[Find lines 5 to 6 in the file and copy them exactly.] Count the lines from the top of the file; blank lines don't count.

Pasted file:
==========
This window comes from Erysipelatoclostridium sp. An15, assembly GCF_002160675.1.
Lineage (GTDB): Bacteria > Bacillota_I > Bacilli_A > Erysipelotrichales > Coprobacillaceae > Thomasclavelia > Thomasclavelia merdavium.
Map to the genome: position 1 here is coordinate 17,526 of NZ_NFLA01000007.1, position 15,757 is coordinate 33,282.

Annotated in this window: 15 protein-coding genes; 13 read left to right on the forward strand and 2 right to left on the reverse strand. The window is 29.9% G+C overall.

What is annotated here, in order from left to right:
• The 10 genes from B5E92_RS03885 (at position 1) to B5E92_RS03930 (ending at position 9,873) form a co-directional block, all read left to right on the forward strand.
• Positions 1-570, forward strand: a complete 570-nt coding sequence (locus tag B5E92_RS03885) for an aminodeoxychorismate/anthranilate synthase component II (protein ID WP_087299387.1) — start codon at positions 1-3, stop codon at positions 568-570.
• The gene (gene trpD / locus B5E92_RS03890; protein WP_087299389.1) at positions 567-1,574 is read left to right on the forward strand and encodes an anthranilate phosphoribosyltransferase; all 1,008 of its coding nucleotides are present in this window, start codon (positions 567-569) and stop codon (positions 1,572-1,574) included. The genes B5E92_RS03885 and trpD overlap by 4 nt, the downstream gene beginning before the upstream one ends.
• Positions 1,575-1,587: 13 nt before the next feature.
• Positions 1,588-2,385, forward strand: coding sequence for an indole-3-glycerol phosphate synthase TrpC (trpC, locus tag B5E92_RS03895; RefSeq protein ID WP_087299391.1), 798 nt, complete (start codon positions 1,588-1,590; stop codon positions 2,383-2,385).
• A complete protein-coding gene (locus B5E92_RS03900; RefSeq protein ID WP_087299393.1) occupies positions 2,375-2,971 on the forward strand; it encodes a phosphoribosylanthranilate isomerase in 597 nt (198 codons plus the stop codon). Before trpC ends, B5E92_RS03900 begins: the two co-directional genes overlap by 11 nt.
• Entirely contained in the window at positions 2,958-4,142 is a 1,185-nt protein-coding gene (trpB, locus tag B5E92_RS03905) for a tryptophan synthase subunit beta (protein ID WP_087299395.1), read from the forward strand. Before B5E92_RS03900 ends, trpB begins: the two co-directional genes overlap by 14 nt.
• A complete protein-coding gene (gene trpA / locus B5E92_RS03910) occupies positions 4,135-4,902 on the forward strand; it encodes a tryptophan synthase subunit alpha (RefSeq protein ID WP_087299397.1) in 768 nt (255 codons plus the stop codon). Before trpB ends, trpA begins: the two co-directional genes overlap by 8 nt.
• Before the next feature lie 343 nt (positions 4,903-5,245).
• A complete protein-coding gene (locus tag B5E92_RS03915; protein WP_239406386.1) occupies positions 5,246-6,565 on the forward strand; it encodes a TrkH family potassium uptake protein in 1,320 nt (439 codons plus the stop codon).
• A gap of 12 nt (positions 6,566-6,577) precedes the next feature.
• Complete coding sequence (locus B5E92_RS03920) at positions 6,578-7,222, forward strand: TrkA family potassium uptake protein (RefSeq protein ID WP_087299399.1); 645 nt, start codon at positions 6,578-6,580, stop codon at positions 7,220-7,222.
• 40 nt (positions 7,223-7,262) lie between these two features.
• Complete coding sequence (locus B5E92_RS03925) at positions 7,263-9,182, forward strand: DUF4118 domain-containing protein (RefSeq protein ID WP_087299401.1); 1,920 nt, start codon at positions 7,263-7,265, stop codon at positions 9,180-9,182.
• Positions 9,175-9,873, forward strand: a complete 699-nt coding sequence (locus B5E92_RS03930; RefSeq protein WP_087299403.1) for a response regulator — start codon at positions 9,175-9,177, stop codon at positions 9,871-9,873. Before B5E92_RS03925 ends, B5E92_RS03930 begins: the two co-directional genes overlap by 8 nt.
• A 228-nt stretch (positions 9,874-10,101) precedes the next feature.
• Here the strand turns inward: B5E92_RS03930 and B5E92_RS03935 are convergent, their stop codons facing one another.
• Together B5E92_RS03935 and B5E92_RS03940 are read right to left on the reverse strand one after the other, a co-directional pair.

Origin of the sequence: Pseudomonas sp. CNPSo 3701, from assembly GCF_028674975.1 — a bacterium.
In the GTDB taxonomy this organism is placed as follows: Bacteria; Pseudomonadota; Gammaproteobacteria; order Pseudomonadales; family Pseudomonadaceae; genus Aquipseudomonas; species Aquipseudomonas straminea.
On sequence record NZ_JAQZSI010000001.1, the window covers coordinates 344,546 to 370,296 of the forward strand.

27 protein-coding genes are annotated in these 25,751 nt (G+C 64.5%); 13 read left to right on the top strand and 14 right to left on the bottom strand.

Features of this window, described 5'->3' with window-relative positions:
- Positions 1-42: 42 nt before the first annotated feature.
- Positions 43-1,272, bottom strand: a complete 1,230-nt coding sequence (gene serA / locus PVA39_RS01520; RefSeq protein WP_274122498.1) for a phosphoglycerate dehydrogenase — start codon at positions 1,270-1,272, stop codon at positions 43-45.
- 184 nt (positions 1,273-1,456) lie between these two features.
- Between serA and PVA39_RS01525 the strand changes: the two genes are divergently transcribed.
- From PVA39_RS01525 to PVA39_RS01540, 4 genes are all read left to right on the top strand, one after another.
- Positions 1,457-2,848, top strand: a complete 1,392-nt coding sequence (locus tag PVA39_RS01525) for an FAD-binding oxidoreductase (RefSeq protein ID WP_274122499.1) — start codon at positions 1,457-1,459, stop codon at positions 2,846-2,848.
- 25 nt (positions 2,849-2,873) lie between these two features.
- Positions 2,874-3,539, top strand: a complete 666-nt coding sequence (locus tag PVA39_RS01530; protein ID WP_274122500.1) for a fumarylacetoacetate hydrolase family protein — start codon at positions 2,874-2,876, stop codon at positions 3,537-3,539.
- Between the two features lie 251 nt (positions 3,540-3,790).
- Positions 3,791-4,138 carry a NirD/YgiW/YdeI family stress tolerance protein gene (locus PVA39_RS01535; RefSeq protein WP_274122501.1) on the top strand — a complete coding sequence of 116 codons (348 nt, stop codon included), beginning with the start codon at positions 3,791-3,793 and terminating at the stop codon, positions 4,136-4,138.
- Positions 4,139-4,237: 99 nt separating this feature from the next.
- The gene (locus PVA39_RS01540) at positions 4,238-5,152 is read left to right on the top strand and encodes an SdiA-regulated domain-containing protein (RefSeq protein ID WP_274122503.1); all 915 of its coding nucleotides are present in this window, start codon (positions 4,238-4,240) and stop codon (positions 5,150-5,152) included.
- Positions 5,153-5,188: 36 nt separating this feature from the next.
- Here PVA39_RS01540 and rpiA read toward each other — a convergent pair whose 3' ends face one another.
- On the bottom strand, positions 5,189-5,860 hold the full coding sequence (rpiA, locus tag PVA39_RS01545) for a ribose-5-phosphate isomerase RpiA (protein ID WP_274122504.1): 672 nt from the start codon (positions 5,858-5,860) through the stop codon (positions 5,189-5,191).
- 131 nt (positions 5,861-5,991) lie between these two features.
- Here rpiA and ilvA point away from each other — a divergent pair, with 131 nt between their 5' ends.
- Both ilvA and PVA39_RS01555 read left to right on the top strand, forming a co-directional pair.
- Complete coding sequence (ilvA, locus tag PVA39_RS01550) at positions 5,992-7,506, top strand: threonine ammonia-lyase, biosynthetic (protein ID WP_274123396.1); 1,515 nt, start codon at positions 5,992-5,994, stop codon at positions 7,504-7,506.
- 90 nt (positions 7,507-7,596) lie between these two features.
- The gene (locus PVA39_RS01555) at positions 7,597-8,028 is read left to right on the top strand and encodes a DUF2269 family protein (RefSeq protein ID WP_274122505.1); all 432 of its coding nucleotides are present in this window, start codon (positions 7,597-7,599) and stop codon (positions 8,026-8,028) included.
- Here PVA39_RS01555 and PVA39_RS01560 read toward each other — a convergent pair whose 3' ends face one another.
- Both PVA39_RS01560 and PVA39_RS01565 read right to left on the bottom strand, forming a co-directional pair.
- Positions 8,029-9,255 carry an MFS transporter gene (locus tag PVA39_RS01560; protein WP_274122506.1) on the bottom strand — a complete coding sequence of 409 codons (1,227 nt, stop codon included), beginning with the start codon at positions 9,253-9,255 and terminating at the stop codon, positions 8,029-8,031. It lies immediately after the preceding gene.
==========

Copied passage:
What is annotated here, in order from left to right:
• The 10 genes from B5E92_RS03885 (at position 1) to B5E92_RS03930 (ending at position 9,873) form a co-directional block, all read left to right on the forward strand.